There is no definite recipe for planting or restoring native ecosystems, but the process follows a basic outline. The processes and outcomes vary with each individual, their resources, their goals, and the land’s soil and topography.
I differentiate between grasslands and prairies. Grasslands are dominated by grasses, typically the “big 5” warm season grasses: big blue, Indian grass, switchgrass, little blue, and side oats grama. When I use the term “prairie,” I’m referring to a diverse native ecosystem that includes more forbs than grasses.
Clarifying your goals, your finances, and your time are imperative. Success is defined by your expectations and whether your restoration project meets these. This guide will detail the processes from planning to implementation. It highlights topics that require your attention and it examines options and methods to align choices with your goals. Along the way, we’ll share our lessons learned, too.
The topics covered will include:
- Determine your goals
- Land Preparation
- Scheduling to Plant
- Seed Sowing Techniques
- Determine Seed Type and Amount
- Calculate the Acreage and Soil Type
- Marking the Land for Hand Broadcasting
- Mixing the seed
- Day of the prairie planting
Determine your goals
Keep it simple. Before you plant there are two main issues to determine: 1) How much money do you want to invest and 2) how much time can you commit to land management.
Do you want a something simple with low-diversity such as a CRP planting or a high-quality, high-diversity planting or something in between? Your plan can be anywhere on this continuum. Costs and time follow this continuum as well. Lower costs and maintenance time is expected with a CRP planting while a high-quality, high-diversity restoration will be more resource intense. A realistic, workable plan means your desired outcome matches your goals, your financial resources, and your time commitment.
Equally important is matching your planting consultant (paid or otherwise) with your goals. If you want something closer to a high-quality, high diversity ecosystem, be sure you are not talking with someone who only plants CRP land and visa versa.
There are government cost-share programs to assist you. As you explore this, be certain the program meshes with your goals. Your county Natural Resource Conservation Service (NRCS) office can provide an overview of available programs. Also check with your county land conservation office for what they may offer.
Land preparation is a critical step; thorough preparation will decrease maintenance costs!
Driftless Prairies has remnant prairie, remnant oak savanna, remnant woodlands, and planted prairies. All our planted prairies were planted to corn, alfalfa, or soybeans when we bought the land. Land we acquired years later had a different process prior to planting and we learned a few lessons from that experience.
Each landscape restoration project requires a unique plan. The topography and the current vegetation dictate the necessary preliminary steps. Options include:
- Crop the land for a year or multiple years, depending on the crop. This is normally done when the land is already supporting crops. Cropping requires working closely with a local farmer if you don’t have your own equipment. Be sure proper legal paperwork is completed to ensure the crop is harvested as agreed upon. This is especially important if you are working with a cost-share agency and have a contractual requirement to plant by a certain date.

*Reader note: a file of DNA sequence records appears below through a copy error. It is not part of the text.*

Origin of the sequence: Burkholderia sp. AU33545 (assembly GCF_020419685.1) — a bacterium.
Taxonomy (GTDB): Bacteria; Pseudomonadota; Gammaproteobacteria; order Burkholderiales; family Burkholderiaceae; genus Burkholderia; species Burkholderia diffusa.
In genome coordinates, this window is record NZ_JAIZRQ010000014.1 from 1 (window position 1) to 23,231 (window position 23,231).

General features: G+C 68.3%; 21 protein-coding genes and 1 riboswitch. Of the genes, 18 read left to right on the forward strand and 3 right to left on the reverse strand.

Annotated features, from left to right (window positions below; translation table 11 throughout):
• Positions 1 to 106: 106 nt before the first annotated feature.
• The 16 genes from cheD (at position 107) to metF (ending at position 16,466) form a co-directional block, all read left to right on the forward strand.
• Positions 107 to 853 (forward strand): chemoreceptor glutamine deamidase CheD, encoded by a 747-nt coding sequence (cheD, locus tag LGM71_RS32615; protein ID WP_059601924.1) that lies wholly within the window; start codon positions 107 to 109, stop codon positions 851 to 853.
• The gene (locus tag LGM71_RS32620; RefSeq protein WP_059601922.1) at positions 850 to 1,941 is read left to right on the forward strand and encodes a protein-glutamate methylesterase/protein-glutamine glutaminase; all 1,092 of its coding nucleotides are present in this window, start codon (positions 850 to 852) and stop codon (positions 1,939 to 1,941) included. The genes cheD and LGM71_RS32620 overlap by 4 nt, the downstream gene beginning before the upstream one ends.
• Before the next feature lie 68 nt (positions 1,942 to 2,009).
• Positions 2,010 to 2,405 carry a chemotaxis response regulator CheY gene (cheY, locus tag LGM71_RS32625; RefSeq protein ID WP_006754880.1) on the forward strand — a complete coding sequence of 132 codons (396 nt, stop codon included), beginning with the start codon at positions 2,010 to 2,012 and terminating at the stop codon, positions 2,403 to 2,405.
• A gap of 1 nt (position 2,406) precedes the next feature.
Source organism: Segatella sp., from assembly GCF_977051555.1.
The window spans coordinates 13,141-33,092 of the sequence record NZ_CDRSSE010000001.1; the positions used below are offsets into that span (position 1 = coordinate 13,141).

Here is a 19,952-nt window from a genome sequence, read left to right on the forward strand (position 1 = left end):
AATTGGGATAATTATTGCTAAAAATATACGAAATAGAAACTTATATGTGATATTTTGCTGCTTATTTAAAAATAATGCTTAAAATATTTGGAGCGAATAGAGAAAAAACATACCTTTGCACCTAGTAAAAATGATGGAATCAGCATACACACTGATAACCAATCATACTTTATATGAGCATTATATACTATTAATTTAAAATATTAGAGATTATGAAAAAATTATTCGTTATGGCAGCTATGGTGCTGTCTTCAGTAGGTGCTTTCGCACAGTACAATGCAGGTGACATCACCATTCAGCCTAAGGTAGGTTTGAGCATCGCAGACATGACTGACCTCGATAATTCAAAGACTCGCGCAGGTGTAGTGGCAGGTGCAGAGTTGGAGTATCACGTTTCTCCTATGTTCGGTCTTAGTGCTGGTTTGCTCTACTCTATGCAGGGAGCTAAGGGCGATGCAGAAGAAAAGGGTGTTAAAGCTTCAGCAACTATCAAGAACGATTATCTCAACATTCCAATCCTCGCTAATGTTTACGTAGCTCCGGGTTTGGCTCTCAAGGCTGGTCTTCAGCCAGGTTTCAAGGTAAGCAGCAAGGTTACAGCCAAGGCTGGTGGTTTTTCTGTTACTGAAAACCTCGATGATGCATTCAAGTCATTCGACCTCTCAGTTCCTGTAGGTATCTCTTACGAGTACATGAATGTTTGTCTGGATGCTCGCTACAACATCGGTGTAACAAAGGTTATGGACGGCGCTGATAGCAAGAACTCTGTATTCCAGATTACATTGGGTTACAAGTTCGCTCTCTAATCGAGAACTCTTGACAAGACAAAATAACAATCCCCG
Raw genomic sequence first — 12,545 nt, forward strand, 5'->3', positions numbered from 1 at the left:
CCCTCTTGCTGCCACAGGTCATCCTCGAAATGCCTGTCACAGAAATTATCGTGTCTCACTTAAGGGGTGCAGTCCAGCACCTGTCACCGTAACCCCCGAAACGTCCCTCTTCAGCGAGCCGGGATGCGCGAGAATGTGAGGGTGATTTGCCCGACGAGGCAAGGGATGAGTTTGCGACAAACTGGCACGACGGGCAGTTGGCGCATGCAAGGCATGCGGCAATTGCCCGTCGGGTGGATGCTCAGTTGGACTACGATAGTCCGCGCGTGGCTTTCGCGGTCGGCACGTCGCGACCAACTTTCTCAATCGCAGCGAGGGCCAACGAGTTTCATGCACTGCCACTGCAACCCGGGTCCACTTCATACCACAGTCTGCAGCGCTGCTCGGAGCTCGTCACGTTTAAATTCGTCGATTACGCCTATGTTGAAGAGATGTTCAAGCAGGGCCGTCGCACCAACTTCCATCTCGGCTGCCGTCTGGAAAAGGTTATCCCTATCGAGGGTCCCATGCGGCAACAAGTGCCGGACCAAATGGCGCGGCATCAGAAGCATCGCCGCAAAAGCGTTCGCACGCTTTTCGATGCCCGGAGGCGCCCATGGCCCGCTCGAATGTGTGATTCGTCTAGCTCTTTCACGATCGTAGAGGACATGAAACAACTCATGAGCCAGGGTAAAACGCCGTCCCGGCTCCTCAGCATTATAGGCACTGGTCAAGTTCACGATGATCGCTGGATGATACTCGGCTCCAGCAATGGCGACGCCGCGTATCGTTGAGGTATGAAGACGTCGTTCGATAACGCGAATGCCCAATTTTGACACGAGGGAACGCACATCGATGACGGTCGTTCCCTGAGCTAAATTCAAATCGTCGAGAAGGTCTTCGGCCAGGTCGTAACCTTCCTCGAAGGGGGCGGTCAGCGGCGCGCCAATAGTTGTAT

If the land is in corn, the farmer will typically mow the stalks and bale the remaining husks after harvesting. Even with this, there will be a fair amount of husks and stalks remaining. If you don’t feel the seed will get adequate soil contact, consider burning. You might need to mowing the stalks shorter as well. Corn as the final preparation technique can be advantageous if the land topography is sloping because the standing stalks can prevent the seed from washing away and the soil from eroding.
If the crop is soybeans no further preparation is needed after harvesting.
If the crop is alfalfa, it must be herbicided. Alfalfa is a perennial and it can be persistent. Once the last cutting is taken and while it continues photosynthesizing, herbicide it. If necessary, plant a winter cover crop to prevent erosion during the spring thaw. The following year, kill off any remaining alfalfa and keep the field weed free until planting time. Another option with alfalfa is to put corn or soybeans in this field and plant in winter after the harvest.
If you don’t want to crop the land, use a general herbicide, keeping the green killed off for a growing season. This would not be done in a remnant area or an area with remnant sod (meaning it was grazed heavily but never plowed). This technique is used when the land was previously cropped but is currently fallow.
- If the land has cool season grasses (e.g. smooth brome), grass-specific herbicide is most effective and should be used for 2 years prior to planting.
Two of the prairies planted before we owned the land were prepared using herbicide for only one growing season. The final application was missed, leaving much of the vegetation alive. The planting struggled with weeds and cool season grasses nearly usurping the natives. The dismayed landowner abandoned the planting and mowed it like a lawn. It was a great loss of resources.